Like many pitchers who make the jump to the big leagues at a young age, Miguel Castro struggled in his first taste of major league baseball, earning a trip back to the minors for some more seasoning and to be stretched out as a starter. Was Castro’s failure to be expected? Was the 20-year-old phenom with only 170 innings of professional baseball under his belt really expected to step in and be a big league closer?
If you’ve been a regular reader here, you’ll know that I had reservations about moving Castro too quickly and you’ll also know that I had some issues with Castro’s command within the strike zone after seeing him pitch for Lansing last August. Back then, I wrote the following:
The biggest weakness that Castro has right now is his command. His pitches have enough life on them that he can get away with throwing the fastball in the strike zone and pitching to contact. He threw about 62% of his 74 pitches for strikes but he didn’t spot pitches in specific locations enough for me to think that his control within the strike zone was deliberate.
Velocity and movement help. Throwing a sinking fastball at an average velocity of almost 96 mph (95.8 mph according to Fangraphs’ PITCHf/x data) makes life difficult for hitters. But big leaguers are pretty damn good and will wait for you to throw a strike and will make decent contact when they have an idea of what’s coming, especially if you’re having trouble locating a certain pitch.
The only reason that Castro survived in the big leagues as long as he did was because of the quality of his stuff. Despite the improvement to his slider over last year (when it had much less downwards break to it), Castro is going to live and die by his fastball command and there’s a very good reason why it hasn’t been particularly good this year.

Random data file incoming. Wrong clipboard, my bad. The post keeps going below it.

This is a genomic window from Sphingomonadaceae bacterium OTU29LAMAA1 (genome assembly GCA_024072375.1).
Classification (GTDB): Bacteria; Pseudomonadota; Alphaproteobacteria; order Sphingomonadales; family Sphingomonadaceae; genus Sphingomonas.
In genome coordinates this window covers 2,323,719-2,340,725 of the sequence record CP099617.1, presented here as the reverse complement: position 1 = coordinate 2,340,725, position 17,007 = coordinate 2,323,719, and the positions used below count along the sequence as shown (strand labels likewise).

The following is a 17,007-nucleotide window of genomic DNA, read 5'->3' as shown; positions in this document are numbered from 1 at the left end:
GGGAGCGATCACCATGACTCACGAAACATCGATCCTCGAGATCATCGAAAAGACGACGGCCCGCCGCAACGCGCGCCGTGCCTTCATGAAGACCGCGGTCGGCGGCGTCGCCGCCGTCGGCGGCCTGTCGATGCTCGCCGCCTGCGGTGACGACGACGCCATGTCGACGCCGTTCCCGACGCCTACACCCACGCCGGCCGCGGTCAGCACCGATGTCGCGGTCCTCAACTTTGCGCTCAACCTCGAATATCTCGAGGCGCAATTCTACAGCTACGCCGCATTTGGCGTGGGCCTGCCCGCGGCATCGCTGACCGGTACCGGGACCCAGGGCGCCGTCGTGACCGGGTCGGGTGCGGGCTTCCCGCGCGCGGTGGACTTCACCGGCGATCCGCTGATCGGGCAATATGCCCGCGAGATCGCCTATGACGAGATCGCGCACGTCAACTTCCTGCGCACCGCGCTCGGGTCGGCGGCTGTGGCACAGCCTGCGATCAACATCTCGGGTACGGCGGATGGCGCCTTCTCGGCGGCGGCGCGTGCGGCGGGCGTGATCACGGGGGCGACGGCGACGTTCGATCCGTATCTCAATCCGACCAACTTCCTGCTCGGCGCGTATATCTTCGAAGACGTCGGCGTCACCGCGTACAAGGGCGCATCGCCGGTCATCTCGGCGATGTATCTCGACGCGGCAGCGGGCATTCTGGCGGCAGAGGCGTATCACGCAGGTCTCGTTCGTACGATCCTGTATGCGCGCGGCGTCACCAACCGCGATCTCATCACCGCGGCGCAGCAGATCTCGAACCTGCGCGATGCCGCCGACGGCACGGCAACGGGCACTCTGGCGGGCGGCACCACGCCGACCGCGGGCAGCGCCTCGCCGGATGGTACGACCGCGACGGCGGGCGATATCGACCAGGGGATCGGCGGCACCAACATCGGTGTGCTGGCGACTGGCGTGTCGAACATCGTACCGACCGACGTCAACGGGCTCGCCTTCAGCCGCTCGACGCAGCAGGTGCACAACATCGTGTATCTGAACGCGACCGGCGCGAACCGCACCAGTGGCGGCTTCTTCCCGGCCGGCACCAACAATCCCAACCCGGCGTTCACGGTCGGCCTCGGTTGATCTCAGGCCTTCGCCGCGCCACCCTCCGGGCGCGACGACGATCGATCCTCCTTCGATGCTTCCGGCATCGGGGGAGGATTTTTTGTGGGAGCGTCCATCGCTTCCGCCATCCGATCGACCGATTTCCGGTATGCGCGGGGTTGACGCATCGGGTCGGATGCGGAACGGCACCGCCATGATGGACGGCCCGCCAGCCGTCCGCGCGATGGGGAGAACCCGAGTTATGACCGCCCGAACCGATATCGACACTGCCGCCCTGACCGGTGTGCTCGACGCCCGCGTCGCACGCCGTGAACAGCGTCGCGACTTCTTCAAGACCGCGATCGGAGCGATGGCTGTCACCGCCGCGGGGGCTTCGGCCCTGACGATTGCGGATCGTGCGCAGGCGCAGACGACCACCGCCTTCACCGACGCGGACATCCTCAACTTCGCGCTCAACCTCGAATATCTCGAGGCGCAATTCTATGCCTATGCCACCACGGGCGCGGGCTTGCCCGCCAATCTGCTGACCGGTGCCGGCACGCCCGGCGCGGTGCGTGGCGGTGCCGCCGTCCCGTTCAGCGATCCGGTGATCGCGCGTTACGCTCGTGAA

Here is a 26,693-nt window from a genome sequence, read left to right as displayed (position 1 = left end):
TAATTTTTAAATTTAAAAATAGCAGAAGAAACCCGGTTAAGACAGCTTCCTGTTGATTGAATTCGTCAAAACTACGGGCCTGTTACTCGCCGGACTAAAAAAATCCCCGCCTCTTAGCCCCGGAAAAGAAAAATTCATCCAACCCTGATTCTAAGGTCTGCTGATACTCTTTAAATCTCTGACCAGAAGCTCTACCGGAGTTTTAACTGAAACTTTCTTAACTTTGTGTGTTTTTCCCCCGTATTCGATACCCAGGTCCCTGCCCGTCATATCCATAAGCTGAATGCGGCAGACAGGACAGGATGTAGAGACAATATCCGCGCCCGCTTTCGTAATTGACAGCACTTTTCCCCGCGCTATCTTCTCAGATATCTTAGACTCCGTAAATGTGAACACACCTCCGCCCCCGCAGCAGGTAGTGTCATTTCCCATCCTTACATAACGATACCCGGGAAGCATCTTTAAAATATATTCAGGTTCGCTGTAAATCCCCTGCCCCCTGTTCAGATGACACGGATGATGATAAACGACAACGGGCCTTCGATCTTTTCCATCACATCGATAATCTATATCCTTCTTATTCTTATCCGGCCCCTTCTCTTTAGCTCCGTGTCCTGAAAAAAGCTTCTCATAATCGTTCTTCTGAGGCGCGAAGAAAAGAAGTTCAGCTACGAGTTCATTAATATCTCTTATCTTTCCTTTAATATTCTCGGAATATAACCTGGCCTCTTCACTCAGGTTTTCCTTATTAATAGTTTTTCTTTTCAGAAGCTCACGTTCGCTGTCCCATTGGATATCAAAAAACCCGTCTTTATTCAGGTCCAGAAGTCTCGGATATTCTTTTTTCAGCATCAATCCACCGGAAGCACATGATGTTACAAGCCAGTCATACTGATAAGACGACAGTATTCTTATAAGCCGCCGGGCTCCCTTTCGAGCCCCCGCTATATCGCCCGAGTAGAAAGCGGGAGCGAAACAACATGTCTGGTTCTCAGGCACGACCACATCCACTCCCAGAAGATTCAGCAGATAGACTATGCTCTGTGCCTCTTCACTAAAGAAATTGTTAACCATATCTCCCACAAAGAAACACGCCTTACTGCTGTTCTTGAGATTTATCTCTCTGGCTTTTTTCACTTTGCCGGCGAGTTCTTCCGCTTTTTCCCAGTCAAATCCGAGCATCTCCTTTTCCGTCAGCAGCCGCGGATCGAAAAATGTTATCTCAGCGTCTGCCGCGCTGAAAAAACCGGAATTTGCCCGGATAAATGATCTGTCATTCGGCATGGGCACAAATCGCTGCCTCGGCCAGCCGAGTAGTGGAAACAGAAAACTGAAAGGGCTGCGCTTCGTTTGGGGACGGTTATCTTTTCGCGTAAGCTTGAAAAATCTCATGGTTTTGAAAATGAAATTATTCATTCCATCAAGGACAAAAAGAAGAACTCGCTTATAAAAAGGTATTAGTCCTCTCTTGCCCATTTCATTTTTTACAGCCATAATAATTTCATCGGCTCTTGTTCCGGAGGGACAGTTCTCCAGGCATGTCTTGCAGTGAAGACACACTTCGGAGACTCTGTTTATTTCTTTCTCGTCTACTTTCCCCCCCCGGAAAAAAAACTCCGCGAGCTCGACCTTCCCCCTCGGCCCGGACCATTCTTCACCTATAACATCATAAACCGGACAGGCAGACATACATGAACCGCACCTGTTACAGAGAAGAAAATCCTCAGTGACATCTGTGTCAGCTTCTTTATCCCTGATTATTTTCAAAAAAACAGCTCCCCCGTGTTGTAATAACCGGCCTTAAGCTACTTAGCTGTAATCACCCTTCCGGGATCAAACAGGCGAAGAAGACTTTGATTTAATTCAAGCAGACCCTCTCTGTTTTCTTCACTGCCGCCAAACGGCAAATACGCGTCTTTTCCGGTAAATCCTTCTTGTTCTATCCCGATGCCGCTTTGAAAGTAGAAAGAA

Castro’s release point has been all over the map so far this season, as you can see from the above graphic (courtesy of Brooks Baseball). Each dot represents one game and you can clearly see that the consistency has been far from ideal. The next graph shows us how Castro’s release points for his pitches have gone up and down, pretty much together over a vertical space of about seven inches.
Note: clicking on image will enlarge it.
This graph shows a more troubling drifting of his release point horizontally of over a foot over the course of his outings with the Blue Jays in 2015.
If your reaction to this last graph is “gaaah!” then you’re probably seeing it the same way that I am. If you’re reaction is “what’s the big deal?” then let’s look at someone who has a little more experience in the big leagues.
This graph is Mark Buehrle’s release points this season. You’ll notice that there’s one cluster that’s set apart from the rest but, for the most part, Buehrle releases the ball in just about the same space every time. What’s even more impressive is that because Buehrle is a starter, he throws more pitches and has more opportunity to miss the “sweet spot” and yet he doesn’t hasn’t missed it nearly as much as Castro. In fact, there’s no real “sweet spot” for Castro since he’s so inconsistent that he hasn’t been able to establish one.
In case you’re interested, above is Buehrle’s vertical and horizontal release points per game. You’ll notice that the lines move pretty much together whereas there was a bit of a scattershot motif to Castro’s graph. Additionally, you’ll probably also notice that there was some significant adjustment between Buehrle’s first start and the rest and that in his May 1 start against Cleveland (the second last point on the graph), there was some significant deviation in both the horizontal and the vertical release points. Buehrle got bombed by the Indians in that game for eight runs but threw five innings of one-run ball against the Yankees after correcting adjusting that release point the following game.
So what does this say about Miguel Castro? It says that he’s young and inexperienced. He has the stuff to be an excellent big league pitcher but stuff alone doesn’t make the pitcher, as Mark Buehrle has taught us over the past two-plus seasons. Almost to a man, when I talk to minor league pitchers and pitching coaches, the tell me that the difference between a Double-A and a Major League pitchers is consistency. Most Double-A and Triple-A pitchers have the stuff to get major league hitters out but the ability to make big pitches by hitting spots and repeating their mechanics over and over again is what separates the minor leaguers from the major leaugers.
It’s probably unfair to ask a 20-year-old with only 170 minor league innings under his belt to be able to do that. Castro should head back to the minors and work out his consistency in a less pressure-filled environment and not come back until gets his arm into a consistent slot that allows him to locate more effectively and, of course, more consistently.
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